Mercury Choose Auburn’s DeWanna Bonner With No. 5 Pick
Posted: April 9, 2009
In the Phoenix Mercury’s war room Thursday, an eruption of applause occurred when the Minnesota Lynx selected Renee Montgomery with the fourth overall pick. It wasn’t that the Mercury's front office and coaching staff were elated for their friends in the “Land of 10,000 Lakes,” it was because they knew that they had gotten their woman.
Because the draft had gone differently than Phoenix had planned, Mercury Head Coach Corey Gaines was worried that the Lynx were going to snatch up guard/forward DeWanna Bonner. But to the club’s surprise, its prize prospect was still available when it came time to select, making the decision to scoop up Bonner with the No. 5 pick that much easier.
“We’re excited,” Mercury General Manager Ann Myers Drysdale said on choosing Bonner. “All along she’s been our No. 1 pick and we think she fits in great with our lineup and our style of play.”
Gaines first became aware of the Auburn star two years ago when Bonner’s father approached him and started informing the Mercury coach about the talent that his daughter possessed. Dismissing her father as yet another proud parent promoting his child, Gaines didn’t pay the raves much mind until he first saw Bonner while he was scouting the SEC Tournament two years ago.
After connecting the dots between father and daughter and realizing who she was, it dawned on him that he had received an incredible tip. In fact, if there was some way that she was eligible for the draft last year, he would have tried to draft her then.
“I had a wish list and there was only one name on there,” Gaines said. “I thought that she’d be gone because she’s definitely going to change the way the WNBA is played with her style and ability.”
Bonner is an extremely unique player that can play all five positions on the court. At 6-4, she’s long, lanky and possesses a great ability to run the court. Gaines has been impressed with her ability to score, finish at the basket, rebound and block shots.
The former Tiger led the SEC in scoring at 21 points a game, while also pulling down 8.5 rebounds a night. She was named the SEC Player of the Year as well as a State Farm/WBCA First-Team All-American in her senior season.
When Phoenix made the offseason acquisition for veteran playmaker and former Rookie of the Year Temeka Johnson from the Sparks, the need for the Mercury to find a point guard in the draft became resolved. So as they prepared for this season’s draft, they were in search of versatility.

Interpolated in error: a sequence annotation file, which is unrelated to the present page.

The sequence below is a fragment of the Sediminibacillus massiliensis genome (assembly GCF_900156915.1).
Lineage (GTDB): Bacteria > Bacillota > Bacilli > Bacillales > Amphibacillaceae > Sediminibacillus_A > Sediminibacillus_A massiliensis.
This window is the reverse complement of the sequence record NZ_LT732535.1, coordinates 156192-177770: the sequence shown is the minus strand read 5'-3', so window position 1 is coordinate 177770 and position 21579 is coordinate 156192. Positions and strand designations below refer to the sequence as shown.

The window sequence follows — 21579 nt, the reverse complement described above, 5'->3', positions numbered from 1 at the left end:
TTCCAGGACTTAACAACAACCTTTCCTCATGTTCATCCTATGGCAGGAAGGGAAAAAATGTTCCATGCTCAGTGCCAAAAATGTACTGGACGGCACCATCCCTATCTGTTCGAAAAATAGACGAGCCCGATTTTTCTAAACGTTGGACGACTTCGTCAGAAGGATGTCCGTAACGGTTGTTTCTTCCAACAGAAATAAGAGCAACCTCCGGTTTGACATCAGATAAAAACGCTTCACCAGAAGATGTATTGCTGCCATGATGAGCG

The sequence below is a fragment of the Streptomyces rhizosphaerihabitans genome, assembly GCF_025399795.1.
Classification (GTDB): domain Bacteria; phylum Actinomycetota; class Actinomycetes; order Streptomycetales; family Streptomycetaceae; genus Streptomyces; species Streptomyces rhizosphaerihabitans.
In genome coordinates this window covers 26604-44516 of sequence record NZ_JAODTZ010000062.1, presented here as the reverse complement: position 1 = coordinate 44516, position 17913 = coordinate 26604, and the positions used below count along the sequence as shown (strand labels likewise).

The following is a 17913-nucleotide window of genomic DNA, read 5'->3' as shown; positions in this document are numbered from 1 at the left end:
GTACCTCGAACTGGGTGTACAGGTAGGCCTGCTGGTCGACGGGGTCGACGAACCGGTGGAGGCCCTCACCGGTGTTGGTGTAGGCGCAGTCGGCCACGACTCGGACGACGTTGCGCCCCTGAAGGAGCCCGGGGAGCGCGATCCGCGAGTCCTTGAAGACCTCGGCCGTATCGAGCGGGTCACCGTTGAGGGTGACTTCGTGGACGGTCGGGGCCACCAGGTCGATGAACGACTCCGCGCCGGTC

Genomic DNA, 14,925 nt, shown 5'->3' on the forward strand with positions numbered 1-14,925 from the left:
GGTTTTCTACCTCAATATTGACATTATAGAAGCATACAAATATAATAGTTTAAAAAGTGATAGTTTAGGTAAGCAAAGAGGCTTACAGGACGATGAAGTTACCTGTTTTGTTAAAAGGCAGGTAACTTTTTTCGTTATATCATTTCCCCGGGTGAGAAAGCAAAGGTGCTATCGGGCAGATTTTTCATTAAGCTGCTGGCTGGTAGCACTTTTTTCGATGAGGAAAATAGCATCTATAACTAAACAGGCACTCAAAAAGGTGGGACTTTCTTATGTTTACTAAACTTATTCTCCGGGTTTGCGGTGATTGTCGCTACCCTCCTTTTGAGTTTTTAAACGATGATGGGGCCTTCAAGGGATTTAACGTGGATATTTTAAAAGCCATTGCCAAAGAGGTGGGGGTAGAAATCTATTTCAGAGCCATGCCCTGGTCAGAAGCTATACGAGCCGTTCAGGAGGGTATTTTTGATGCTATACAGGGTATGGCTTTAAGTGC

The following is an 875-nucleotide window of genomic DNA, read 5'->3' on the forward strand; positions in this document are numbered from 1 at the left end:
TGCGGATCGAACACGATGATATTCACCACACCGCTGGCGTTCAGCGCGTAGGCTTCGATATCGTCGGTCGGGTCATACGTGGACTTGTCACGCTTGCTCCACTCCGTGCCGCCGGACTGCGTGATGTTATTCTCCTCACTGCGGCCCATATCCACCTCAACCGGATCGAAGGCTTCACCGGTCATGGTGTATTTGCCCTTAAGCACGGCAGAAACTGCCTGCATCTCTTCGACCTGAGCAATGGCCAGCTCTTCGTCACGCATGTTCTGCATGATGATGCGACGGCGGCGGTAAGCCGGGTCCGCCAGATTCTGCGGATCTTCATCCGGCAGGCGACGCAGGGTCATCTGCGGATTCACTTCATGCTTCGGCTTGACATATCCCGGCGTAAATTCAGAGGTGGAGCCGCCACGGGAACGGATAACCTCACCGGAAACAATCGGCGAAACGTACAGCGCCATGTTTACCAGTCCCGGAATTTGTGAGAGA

“I can plug her around in different spots,” Gaines said. “That’s something that’s important now in our league.”
Not only will she be an asset on offense, but she’s predicted to be an ideal component for the Mercury’s “rover” defense. At the point of their zone defense is the said “rover” position, whose job it is to harass and trap perimeter players. Gaines already sees the potential in using Bonner as the “rover” because of her speed and wingspan.
At Auburn, Bonner finished as the second all-time rebounder in school history, while also leading the team in blocks per game during her final season.
The slender guard believes that the Valley of the Sun could be a perfect fit for her.
“I like the philosophy of running that they have in Phoenix,” she said. “They also have a great reputation as an organization there.”
Bonner said being drafted was “a dream come true” and that she “can’t wait to meet Diana Taurasi.”
But as an incoming rookie, Bonner already seems to know her role.
“I hope she gives me the ball… when she’s not scoring,” Bonner said. “I never thought I’d be playing with Diana Taurasi. It is such an honor.”
In the third round, the Mercury selected Florida guard Sha Brooks with the 31st overall pick and George Washington center Jessica Adair with the 34th overall pick Thursday.
A 5-7 guard, Brooks led her team in scoring this past season while averaging 16.4 points, 2.8 rebounds and 4.7 assists. She started all but one of her 126 career games and never missed a game in four seasons at Florida.
Brooks was a unanimous 2009 All-SEC selection and was a 2009 Associated Press All-American Honorable Mention. She left Florida with collegiate averages of 14.5 points, 3.2 rebounds and 2.8 assists per game.
Adair also led her school in scoring in 2008-09, notching averages of 13.7 points, 7.4 rebounds and 1.65 blocks. The 6-4 center graduates with career averages of 12.7 points, 6.7 rebounds and 1.37 blocks and was named to the All-Atlantic 10 First Team in 2007 and 2008
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